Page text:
April 20th 2012 (U.S. Limited)
Sarah Bolger as Rebecca
Lily Cole as Ernessa
Sarah Gadon as Lucie
Scott Speedman as Mr. Davies
The Moth Diaries follows Rebecca, a student at an all-girl boarding school, and traces her descent as a new student, Ernessa, arrives and begins a close friendship with Rebecca’s friend Lucie. Something is not right with Ernessa and Rebecca believes that with all the changes on the grounds that Ernessa is a vampire. Is Rebecca right in her beliefs or is she going crazy? This film is based on Rachel Klein’s best-selling novel of the same name, brough to the screen by director Mary Herron. I have not read Ms. Klein’s book, but based on this film adaptation I’m not impressed.
Vampires have taken many forms in cinema: Violent creatures of the night, suave seducers, comedic parodies, and the sparkling variety. The creature in question in this instance is Ernessa played by Lily Cole who is the lone standout in the cast. She plays our vampire in question with a slight nod to the classics while using her odd mannerisms to pull off a great but slightly off kilter performance. While Ms. Cole performs above and beyond in her role the other actor’s unfortunately drag The Moth Diaries down. Sarah Bolger in the lead role of Rebecca is unbelievably annoying and Sarah Gadon as Lucie just seems to be repeating the lines that are given to her. Scott Speedman, cast here as the purvey professor that while hitting on Rebecca also throws in some vampire lore to move along the story, just seems out of place and tired.
The script based on Ms. Klein’s book is a laborious exercise in teen girl futility that includes no shocks, scares, or any type of real horror. With the exception of a vampire character nothing in the story would point to this being a horror movie. The dialogue seems like it could be written by a child and has no emotional bearing to the goings-on of the movie. If this is the way that teenagers talk and interact these days the future does not look good. There are attempts throughout the script where the film wants to be smart and mysterious. Instead it is just awkwardly muddled and confusing.
Ms. Herron’s direction is another point of contention. She does not seem to know which way she wants to take the movie. Every time you expect it to excel it crashes down with a moment of boredom. The buildups lead nowhere and scenes seem to blend together and change about with no rhyme or reason. You almost expect the actor’s to bump into each other while exiting rooms. It feels like Ms. Herron was trying to duplicate her American Psycho template, but for a teenage girl setting and it fails every step of the way.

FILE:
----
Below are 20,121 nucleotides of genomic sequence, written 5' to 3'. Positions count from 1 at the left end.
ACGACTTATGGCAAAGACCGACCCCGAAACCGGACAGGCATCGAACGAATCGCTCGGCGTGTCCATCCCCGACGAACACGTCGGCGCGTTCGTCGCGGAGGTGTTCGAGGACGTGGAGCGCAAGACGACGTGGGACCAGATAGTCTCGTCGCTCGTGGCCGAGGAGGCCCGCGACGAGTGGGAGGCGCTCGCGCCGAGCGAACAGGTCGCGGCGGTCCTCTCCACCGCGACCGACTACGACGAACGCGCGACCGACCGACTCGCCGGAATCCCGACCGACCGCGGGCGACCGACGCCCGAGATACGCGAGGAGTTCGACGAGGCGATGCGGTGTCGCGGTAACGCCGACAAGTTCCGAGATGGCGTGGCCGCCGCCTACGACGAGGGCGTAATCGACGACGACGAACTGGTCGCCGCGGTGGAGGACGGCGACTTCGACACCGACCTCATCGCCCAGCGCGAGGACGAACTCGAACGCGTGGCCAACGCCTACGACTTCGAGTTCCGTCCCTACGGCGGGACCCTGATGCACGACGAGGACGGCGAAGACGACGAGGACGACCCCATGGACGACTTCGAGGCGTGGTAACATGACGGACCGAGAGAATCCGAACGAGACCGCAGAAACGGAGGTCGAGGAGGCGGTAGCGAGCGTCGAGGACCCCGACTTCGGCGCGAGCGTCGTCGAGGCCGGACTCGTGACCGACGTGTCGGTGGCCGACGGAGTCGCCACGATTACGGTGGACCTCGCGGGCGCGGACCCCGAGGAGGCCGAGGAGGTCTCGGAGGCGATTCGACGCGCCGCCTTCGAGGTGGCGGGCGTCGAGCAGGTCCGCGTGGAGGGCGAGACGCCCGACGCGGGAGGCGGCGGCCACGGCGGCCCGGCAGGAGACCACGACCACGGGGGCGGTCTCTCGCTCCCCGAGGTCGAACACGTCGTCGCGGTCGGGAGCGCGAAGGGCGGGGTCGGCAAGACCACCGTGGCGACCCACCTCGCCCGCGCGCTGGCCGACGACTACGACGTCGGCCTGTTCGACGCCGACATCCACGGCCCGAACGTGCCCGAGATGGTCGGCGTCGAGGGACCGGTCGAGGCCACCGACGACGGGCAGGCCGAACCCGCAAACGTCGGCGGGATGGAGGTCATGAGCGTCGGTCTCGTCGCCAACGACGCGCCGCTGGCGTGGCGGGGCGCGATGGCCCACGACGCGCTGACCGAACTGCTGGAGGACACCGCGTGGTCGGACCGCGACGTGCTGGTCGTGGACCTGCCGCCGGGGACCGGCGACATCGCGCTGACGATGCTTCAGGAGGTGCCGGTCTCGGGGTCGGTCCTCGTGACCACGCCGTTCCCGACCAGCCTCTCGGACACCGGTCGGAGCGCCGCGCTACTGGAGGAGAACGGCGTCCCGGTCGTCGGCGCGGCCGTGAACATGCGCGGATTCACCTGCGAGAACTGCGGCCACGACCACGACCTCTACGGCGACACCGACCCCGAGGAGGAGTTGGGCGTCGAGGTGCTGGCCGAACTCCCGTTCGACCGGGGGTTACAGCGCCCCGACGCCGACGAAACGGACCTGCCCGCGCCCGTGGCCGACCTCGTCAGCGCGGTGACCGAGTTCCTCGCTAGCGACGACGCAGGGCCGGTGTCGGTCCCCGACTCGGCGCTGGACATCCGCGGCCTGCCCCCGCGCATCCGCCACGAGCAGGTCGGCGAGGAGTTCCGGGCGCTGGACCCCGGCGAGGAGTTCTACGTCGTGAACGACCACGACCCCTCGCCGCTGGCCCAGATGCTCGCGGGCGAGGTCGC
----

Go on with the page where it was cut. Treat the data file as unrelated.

The cinematography on the other hand is brilliant and really makes you think along the way that with a tweaked script and director that they could have had something. The shot of blood raining down on Ernessa is gorgeous and for a brief moment you see a glimpse of the darker road thatThe Moth Diaries could have taken. The location of the boarding school and surrounding grounds provide the great gothic feel of vampire movies of yesteryear while remaining seeded in the present, and once again serve to remind you of a movie that could have been so much better with some changes in the road that it travels.
As a whole The Moth Diaries is extremely deceiving based on its marketing. The image of blood raining down on a girl in boarding school attire and the mention of a vampire is going to mislead a lot of people. Plain and simple this is not a horror movie in modern terms. There is no suspense, tension, or scares; While not technically a bad Z-grade film it does not deserve the money of horror FREAKS. What is so maddening is that it could have gone a different route and been a damn good addition to the genre. Instead, in the end, The Moth Diaries stands as a movie that can’t decide which way to go and it sacrifices itself in the process. The only reason to watch this film is to see the performance of Ms. Cole, who hopefully returns to the genre in a better film next time.